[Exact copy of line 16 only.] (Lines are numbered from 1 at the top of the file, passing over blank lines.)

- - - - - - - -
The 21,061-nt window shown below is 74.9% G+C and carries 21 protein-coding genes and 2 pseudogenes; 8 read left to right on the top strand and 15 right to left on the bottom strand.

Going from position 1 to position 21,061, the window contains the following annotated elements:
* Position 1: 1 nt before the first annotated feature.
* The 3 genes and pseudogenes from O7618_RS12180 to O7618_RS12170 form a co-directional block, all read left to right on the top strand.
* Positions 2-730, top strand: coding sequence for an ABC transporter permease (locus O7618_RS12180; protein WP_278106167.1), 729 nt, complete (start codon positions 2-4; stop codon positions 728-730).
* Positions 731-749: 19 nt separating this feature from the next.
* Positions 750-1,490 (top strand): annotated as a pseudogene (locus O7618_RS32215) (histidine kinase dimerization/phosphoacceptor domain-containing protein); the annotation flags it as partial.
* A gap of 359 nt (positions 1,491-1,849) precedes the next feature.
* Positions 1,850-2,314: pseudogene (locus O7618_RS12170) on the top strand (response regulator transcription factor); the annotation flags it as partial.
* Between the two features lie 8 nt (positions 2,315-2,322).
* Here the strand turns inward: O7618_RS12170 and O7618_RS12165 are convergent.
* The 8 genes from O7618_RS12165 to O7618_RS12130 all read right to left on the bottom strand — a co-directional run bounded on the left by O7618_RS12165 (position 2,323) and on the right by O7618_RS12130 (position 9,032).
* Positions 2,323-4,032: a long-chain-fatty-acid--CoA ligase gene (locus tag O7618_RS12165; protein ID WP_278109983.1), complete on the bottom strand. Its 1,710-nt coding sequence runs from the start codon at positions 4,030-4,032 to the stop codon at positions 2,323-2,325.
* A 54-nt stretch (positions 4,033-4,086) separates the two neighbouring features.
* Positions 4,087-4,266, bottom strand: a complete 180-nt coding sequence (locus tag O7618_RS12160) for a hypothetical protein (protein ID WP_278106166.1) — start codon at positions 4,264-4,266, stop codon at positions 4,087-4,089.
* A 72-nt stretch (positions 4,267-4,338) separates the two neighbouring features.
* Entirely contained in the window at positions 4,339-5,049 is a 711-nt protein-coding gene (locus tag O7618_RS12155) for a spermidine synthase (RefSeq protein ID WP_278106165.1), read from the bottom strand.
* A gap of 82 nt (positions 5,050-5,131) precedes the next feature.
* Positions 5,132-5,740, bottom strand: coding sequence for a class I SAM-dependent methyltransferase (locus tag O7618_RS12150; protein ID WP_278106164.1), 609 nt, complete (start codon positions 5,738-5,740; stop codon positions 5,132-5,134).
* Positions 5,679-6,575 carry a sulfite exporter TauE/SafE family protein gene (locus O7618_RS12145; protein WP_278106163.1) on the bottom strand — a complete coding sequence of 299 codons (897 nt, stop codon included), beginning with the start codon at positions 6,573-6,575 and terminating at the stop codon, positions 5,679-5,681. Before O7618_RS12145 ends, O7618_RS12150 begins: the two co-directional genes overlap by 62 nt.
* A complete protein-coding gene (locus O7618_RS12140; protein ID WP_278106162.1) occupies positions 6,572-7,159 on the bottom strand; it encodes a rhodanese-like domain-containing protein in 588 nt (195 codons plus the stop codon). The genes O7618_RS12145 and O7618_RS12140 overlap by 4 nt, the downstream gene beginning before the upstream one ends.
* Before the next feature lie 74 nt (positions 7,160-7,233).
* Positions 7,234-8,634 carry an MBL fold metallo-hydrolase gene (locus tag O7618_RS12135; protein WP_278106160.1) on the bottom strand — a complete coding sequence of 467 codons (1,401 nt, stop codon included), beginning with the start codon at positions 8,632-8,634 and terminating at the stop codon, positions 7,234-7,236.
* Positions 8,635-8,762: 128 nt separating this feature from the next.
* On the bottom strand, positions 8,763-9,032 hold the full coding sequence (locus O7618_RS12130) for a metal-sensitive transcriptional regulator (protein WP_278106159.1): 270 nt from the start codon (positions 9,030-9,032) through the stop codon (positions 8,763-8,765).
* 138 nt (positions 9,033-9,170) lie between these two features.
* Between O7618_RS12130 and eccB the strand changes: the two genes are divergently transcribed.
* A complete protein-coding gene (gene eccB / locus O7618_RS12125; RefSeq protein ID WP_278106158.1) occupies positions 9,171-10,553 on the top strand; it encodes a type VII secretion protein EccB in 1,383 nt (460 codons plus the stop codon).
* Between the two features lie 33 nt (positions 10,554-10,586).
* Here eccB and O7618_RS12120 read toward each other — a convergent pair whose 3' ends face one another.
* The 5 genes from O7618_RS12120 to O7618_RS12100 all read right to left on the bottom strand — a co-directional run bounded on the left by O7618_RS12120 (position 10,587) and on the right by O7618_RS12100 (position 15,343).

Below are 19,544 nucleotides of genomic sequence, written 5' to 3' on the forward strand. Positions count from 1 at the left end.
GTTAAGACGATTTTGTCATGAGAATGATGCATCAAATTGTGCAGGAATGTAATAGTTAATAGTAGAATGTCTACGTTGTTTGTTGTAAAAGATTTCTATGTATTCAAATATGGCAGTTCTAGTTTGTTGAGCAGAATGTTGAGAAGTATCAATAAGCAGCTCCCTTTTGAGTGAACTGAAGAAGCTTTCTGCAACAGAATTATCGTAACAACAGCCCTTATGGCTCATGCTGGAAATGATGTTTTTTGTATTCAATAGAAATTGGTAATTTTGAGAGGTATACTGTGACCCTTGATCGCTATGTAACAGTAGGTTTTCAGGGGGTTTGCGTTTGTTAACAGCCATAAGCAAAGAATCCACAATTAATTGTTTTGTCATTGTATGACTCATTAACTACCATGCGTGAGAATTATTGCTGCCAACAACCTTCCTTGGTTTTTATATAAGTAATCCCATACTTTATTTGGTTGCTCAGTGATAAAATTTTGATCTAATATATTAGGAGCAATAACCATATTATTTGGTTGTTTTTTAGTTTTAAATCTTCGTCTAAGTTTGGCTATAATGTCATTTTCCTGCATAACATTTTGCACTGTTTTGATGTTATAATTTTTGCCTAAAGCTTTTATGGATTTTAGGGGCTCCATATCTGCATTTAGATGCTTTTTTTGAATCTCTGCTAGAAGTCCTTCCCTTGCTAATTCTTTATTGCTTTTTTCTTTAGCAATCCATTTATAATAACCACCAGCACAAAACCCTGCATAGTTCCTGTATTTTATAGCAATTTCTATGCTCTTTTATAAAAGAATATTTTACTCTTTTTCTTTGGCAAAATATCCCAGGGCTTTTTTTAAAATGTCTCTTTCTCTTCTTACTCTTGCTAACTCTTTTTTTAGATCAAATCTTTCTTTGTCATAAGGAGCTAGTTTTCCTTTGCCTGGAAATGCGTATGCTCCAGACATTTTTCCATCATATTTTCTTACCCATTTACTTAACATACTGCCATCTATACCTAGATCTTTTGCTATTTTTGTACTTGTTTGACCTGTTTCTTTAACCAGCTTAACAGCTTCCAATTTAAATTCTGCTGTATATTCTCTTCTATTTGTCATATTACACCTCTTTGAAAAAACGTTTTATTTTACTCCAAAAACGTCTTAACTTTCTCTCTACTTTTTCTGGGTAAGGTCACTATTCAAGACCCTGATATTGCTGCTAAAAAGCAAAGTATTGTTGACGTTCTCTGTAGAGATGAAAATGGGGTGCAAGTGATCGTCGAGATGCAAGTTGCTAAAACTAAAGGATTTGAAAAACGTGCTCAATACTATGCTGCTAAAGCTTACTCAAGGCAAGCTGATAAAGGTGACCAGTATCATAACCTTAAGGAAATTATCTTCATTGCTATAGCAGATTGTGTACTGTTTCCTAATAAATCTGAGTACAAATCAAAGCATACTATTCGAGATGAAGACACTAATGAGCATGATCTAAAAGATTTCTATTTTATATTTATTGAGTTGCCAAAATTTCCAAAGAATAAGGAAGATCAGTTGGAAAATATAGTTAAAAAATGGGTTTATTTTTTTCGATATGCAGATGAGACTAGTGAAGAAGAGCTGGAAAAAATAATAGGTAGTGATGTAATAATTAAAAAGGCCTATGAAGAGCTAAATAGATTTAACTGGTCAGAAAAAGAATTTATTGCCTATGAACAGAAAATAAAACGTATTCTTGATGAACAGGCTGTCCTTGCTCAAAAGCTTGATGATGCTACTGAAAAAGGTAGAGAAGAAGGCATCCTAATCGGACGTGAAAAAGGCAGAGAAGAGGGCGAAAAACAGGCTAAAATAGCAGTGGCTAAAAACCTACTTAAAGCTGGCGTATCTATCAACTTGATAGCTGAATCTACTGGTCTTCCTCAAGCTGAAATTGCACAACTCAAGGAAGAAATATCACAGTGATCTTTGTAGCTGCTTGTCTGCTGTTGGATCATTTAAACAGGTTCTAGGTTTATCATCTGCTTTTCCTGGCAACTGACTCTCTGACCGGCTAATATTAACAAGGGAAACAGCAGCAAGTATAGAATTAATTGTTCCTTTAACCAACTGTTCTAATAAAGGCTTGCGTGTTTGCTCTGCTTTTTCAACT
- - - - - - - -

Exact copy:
* A 72-nt stretch (positions 4,267-4,338) separates the two neighbouring features.